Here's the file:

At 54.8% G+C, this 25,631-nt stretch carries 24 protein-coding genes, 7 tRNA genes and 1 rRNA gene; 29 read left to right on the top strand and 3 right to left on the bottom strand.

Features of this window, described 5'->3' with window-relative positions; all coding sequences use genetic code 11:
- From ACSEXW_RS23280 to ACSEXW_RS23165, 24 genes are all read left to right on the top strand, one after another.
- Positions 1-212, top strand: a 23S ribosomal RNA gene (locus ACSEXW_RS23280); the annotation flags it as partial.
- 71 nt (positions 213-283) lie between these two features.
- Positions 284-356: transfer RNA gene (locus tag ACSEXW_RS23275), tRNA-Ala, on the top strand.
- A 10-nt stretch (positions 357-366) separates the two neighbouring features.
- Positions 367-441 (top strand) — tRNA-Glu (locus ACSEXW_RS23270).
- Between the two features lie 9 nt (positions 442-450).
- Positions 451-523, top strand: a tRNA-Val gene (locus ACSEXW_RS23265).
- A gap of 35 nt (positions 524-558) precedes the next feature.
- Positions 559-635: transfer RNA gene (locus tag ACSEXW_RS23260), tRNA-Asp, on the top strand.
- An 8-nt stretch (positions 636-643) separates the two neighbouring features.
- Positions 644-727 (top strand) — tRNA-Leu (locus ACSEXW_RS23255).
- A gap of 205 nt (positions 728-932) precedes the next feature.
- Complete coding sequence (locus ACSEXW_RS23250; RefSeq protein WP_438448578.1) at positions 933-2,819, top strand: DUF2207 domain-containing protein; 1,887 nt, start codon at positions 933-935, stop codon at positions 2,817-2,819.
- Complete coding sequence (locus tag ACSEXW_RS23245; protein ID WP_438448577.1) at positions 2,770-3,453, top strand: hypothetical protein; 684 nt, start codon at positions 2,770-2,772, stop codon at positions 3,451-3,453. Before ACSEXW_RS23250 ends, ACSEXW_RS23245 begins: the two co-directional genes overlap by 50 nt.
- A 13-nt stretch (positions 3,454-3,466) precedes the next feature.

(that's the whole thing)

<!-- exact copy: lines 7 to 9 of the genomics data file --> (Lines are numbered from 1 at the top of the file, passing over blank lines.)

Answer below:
- A 10-nt stretch (positions 357-366) separates the two neighbouring features.
- Positions 367-441 (top strand) — tRNA-Glu (locus ACSEXW_RS23270).
- Between the two features lie 9 nt (positions 442-450).